WARSAW, Feb 10 (Reuters) – Many private media outlets went off the air in Poland on Wednesday, running slogans like “This used to be your favourite programme”, in protest against a proposed media advertising tax they say threatens media independence and diversity.
The blackout came a day after many publishing groups objected to the planned tax in an open letter to authorities and political leaders.
The government says the tax will help raise funds for healthcare and culture, both hit by the coronavirus pandemic.
“Dear user! We are taking a step today that we never wanted to take because it goes against all of our journalistic values. For 24 hours all Ringier Axel Springer Polska services will disappear,” web portal Onet wrote on its home page.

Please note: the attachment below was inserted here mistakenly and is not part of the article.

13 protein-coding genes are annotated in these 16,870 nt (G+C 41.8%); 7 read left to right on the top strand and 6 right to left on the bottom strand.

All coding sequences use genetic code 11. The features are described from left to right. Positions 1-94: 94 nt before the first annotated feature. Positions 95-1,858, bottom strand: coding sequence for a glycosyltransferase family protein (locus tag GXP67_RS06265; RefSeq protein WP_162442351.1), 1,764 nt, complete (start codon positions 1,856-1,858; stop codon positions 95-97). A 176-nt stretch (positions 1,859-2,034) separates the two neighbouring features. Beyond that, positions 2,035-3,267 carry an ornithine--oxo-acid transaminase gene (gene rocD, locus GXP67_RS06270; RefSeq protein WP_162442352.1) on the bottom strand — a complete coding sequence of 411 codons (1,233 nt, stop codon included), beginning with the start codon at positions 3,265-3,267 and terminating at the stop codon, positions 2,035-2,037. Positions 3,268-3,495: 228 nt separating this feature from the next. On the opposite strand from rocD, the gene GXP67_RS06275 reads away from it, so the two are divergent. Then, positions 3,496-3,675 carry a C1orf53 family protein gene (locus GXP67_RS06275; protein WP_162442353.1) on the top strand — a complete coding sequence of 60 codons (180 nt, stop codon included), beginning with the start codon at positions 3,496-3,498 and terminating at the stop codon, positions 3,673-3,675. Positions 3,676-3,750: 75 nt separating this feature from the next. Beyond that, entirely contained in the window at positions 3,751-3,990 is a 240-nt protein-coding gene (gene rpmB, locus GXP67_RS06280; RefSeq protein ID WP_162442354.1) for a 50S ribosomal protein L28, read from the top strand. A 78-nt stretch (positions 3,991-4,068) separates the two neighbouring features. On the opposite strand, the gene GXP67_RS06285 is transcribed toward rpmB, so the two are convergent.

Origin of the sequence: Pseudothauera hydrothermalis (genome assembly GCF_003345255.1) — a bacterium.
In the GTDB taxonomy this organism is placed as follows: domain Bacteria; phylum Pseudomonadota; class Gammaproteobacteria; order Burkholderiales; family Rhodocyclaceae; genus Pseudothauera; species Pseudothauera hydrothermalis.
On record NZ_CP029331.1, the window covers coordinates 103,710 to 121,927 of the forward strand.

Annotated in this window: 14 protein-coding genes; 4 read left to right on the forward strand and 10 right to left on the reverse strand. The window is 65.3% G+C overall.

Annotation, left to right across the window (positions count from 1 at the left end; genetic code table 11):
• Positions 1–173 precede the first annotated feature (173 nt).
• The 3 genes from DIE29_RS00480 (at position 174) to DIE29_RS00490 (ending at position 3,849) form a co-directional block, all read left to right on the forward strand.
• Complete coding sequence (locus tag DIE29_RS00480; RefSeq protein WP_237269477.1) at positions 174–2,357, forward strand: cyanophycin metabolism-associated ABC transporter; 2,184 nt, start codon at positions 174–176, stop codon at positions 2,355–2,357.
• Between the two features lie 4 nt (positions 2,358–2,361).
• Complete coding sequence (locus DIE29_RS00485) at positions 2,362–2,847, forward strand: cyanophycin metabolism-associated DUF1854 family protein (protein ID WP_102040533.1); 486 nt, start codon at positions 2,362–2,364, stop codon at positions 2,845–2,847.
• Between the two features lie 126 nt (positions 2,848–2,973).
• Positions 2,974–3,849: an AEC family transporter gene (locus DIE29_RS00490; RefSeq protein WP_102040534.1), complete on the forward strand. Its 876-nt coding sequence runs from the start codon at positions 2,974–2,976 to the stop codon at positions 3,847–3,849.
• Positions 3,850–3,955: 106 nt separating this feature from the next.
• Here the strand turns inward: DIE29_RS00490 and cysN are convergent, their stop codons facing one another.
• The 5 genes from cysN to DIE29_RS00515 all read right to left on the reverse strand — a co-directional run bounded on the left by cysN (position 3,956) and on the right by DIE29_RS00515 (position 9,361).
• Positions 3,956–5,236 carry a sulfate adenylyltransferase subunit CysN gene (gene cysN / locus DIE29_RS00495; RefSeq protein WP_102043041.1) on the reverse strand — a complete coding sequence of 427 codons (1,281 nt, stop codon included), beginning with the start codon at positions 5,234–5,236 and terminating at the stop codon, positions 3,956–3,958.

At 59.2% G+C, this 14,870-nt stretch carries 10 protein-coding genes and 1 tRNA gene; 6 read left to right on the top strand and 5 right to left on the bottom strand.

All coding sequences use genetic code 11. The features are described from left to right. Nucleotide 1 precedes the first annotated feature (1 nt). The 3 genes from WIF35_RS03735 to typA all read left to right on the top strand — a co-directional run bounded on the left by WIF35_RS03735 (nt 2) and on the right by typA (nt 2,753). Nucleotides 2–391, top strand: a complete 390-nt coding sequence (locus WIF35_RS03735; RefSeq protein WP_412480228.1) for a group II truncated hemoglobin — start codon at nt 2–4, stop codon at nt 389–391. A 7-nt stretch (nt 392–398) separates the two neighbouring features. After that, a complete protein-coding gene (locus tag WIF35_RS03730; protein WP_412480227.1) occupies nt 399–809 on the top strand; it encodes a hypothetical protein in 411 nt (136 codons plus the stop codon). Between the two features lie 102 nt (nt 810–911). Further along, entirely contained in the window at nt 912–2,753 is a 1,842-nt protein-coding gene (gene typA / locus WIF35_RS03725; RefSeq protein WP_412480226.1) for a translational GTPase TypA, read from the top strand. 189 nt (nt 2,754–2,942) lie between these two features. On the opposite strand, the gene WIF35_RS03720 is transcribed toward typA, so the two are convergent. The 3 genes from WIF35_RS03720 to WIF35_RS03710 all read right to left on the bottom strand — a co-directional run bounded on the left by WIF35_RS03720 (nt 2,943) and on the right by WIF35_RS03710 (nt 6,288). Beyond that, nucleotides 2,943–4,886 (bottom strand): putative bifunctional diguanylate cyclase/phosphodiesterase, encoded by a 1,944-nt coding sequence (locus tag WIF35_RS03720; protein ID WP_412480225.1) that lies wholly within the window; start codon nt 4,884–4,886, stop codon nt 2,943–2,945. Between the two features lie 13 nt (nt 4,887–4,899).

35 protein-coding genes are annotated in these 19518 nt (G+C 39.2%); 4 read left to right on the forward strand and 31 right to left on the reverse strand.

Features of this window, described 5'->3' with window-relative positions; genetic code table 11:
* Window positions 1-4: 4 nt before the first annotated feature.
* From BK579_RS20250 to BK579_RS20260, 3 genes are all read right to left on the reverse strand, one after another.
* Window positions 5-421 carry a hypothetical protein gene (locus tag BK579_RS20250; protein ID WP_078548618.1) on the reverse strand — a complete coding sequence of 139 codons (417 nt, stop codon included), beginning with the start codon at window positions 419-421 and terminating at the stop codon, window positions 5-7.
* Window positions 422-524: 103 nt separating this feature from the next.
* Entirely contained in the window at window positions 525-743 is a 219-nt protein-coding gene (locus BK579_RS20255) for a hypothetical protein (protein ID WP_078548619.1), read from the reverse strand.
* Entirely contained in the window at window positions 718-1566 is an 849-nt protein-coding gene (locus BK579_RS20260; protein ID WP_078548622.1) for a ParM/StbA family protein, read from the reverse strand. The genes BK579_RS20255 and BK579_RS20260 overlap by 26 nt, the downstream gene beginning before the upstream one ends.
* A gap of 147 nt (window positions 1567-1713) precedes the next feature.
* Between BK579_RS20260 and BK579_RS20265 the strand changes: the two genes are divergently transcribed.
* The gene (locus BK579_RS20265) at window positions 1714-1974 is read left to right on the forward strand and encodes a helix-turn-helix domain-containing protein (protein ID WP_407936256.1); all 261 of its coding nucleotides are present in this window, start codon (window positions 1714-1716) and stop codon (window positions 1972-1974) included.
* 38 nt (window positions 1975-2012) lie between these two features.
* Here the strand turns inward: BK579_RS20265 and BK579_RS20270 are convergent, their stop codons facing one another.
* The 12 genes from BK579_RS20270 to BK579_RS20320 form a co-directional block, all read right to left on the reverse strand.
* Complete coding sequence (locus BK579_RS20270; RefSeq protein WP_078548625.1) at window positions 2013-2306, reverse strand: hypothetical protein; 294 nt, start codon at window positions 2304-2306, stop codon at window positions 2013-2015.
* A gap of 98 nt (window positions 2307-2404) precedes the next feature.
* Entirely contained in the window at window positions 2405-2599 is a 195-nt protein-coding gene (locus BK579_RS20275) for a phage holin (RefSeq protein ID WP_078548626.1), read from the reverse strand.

Web portal Interia, private broadcasters Polsat and TVN and private radio station Radio Zet also stopped coverage.
Poland’s Law and Justice (PiS) party has promoted patriotism and conservative values since it came to power in 2015, opposing what it calls imported liberalism and multiculturalism.
PiS lawmakers have said foreign media companies have too much influence in Poland. Critics of the government say it wants to increase state control.
The protesting companies say the tax will create further inequalities between public and private outlets, adding that it would be another hit to independence.
Government spokesman Piotr Muller told public broadcaster TVP, which did not go off air, that the tax had already been implemented in a number of EU countries and was still in the consultation phase.
The tax could amount to anywhere between 2% and 15% of advertising income, depending on the size of the company, Muller added. (Reporting by Joanna Plucinska and Pawel Florkiewicz: Editing by Nick Macfie)